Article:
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Likelihood of Null Effects of Large NHLBI Clinical Trials Has Increased over Time.

Kaplan RM, Irvin VL - PLoS ONE (2015)

Bottom Line: We explore whether the number of results in large National Heart Lung, and Blood Institute (NHLBI) funded trials has increased over time.We identified all large NHLBI supported RCTs between 1970 and 2012 evaluating drugs or dietary supplements for the treatment or prevention of cardiovascular disease.Industry co-sponsorship was unrelated to the probability of reporting a significant benefit.

View Article: PubMed Central - PubMed

Affiliation: Agency for Healthcare Research and Quality, U.S. Department of Health and Human Services, Rockville, Maryland, United States of America.

ABSTRACT

Background: We explore whether the number of results in large National Heart Lung, and Blood Institute (NHLBI) funded trials has increased over time.

Methods: We identified all large NHLBI supported RCTs between 1970 and 2012 evaluating drugs or dietary supplements for the treatment or prevention of cardiovascular disease. Trials were included if direct costs >$500,000/year, participants were adult humans, and the primary outcome was cardiovascular risk, disease or death. The 55 trials meeting these criteria were coded for whether they were published prior to or after the year 2000, whether they registered in clinicaltrials.gov prior to publication, used active or placebo comparator, and whether or not the trial had industry co-sponsorship. We tabulated whether the study reported a positive, negative, or result on the primary outcome variable and for total mortality.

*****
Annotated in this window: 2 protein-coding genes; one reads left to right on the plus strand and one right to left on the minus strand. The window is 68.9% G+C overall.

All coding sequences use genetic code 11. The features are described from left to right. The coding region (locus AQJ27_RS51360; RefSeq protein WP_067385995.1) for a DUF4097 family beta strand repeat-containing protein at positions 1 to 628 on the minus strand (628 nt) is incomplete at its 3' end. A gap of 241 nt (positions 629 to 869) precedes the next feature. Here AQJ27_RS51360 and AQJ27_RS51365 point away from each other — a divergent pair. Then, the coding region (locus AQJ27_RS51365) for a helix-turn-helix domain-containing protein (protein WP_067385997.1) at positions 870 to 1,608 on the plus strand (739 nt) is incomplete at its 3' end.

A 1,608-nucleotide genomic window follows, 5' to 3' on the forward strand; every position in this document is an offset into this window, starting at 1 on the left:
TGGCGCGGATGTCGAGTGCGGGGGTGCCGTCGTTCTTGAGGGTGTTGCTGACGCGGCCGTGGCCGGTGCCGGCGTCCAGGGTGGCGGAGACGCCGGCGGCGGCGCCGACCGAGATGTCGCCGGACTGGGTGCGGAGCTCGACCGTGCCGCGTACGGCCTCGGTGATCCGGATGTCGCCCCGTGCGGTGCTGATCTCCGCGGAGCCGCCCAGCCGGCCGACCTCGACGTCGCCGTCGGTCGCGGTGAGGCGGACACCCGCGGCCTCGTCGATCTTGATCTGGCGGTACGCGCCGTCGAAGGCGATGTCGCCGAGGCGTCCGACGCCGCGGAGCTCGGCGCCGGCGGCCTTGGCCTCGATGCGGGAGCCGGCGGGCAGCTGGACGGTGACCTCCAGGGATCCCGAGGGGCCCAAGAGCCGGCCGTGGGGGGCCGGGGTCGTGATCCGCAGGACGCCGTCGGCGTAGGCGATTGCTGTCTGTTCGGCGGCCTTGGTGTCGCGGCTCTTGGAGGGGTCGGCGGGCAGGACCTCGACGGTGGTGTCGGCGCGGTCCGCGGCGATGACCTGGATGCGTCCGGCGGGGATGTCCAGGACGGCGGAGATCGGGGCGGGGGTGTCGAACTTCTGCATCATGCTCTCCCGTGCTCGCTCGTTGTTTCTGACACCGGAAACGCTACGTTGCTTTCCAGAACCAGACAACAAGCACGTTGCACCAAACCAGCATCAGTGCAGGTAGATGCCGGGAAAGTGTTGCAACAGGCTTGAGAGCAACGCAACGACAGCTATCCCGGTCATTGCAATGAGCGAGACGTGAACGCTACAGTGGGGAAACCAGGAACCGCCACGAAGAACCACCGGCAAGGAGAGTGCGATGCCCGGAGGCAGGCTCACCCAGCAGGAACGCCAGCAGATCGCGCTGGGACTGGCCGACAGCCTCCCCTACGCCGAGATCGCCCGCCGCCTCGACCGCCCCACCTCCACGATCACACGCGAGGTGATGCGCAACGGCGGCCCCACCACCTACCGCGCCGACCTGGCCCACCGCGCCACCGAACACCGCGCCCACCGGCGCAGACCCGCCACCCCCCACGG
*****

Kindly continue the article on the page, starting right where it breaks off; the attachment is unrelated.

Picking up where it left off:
Results: 17 of 30 studies (57%) published prior to 2000 showed a significant benefit of intervention on the primary outcome in comparison to only 2 among the 25 (8%) trials published after 2000 (χ2=12.2,df= 1, p=0.0005). There has been no change in the proportion of trials that compared treatment to placebo versus active comparator. Industry co-sponsorship was unrelated to the probability of reporting a significant benefit. Pre-registration in clinical trials.gov was strongly associated with the trend toward findings.

Conclusions: The number NHLBI trials reporting positive results declined after the year 2000. Prospective declaration of outcomes in RCTs, and the adoption of transparent reporting standards, as required by clinicaltrials.gov, may have contributed to the trend toward findings.

No MeSH data available.


Related in: MedlinePlus